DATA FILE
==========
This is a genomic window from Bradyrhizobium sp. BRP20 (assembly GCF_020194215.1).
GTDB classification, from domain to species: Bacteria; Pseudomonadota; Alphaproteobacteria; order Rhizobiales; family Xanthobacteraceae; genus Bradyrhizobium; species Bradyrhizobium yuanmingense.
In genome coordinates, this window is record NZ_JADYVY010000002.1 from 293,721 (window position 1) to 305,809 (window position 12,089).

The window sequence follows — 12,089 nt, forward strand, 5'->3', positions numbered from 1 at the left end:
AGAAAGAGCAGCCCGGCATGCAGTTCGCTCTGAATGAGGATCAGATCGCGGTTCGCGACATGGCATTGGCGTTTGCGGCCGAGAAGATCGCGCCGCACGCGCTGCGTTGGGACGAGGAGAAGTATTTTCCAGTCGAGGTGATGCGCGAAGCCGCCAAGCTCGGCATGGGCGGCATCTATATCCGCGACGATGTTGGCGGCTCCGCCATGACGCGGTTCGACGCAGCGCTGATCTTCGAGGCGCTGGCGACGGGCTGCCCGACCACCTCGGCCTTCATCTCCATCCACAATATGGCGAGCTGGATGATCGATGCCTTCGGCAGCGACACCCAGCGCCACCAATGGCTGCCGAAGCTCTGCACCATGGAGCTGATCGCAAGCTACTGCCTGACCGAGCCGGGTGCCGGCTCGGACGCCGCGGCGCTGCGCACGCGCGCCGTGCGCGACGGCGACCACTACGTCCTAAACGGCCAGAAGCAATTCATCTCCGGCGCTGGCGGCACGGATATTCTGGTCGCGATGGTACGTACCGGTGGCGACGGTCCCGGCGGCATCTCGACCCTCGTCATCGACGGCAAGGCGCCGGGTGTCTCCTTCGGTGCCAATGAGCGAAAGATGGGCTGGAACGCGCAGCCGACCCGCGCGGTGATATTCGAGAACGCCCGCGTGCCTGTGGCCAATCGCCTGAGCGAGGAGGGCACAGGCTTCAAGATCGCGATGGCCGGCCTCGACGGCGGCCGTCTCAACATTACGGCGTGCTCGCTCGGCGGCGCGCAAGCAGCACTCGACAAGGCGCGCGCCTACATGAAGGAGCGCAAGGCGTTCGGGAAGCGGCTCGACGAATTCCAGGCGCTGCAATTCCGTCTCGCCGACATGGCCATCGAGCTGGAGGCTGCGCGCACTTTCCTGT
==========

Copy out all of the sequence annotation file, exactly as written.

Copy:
This is a genomic window from Bradyrhizobium sp. BRP20 (assembly GCF_020194215.1).
GTDB classification, from domain to species: Bacteria; Pseudomonadota; Alphaproteobacteria; order Rhizobiales; family Xanthobacteraceae; genus Bradyrhizobium; species Bradyrhizobium yuanmingense.
In genome coordinates, this window is record NZ_JADYVY010000002.1 from 293,721 (window position 1) to 305,809 (window position 12,089).

The window sequence follows — 12,089 nt, forward strand, 5'->3', positions numbered from 1 at the left end:
AGAAAGAGCAGCCCGGCATGCAGTTCGCTCTGAATGAGGATCAGATCGCGGTTCGCGACATGGCATTGGCGTTTGCGGCCGAGAAGATCGCGCCGCACGCGCTGCGTTGGGACGAGGAGAAGTATTTTCCAGTCGAGGTGATGCGCGAAGCCGCCAAGCTCGGCATGGGCGGCATCTATATCCGCGACGATGTTGGCGGCTCCGCCATGACGCGGTTCGACGCAGCGCTGATCTTCGAGGCGCTGGCGACGGGCTGCCCGACCACCTCGGCCTTCATCTCCATCCACAATATGGCGAGCTGGATGATCGATGCCTTCGGCAGCGACACCCAGCGCCACCAATGGCTGCCGAAGCTCTGCACCATGGAGCTGATCGCAAGCTACTGCCTGACCGAGCCGGGTGCCGGCTCGGACGCCGCGGCGCTGCGCACGCGCGCCGTGCGCGACGGCGACCACTACGTCCTAAACGGCCAGAAGCAATTCATCTCCGGCGCTGGCGGCACGGATATTCTGGTCGCGATGGTACGTACCGGTGGCGACGGTCCCGGCGGCATCTCGACCCTCGTCATCGACGGCAAGGCGCCGGGTGTCTCCTTCGGTGCCAATGAGCGAAAGATGGGCTGGAACGCGCAGCCGACCCGCGCGGTGATATTCGAGAACGCCCGCGTGCCTGTGGCCAATCGCCTGAGCGAGGAGGGCACAGGCTTCAAGATCGCGATGGCCGGCCTCGACGGCGGCCGTCTCAACATTACGGCGTGCTCGCTCGGCGGCGCGCAAGCAGCACTCGACAAGGCGCGCGCCTACATGAAGGAGCGCAAGGCGTTCGGGAAGCGGCTCGACGAATTCCAGGCGCTGCAATTCCGTCTCGCCGACATGGCCATCGAGCTGGAGGCTGCGCGCACTTTCCTGT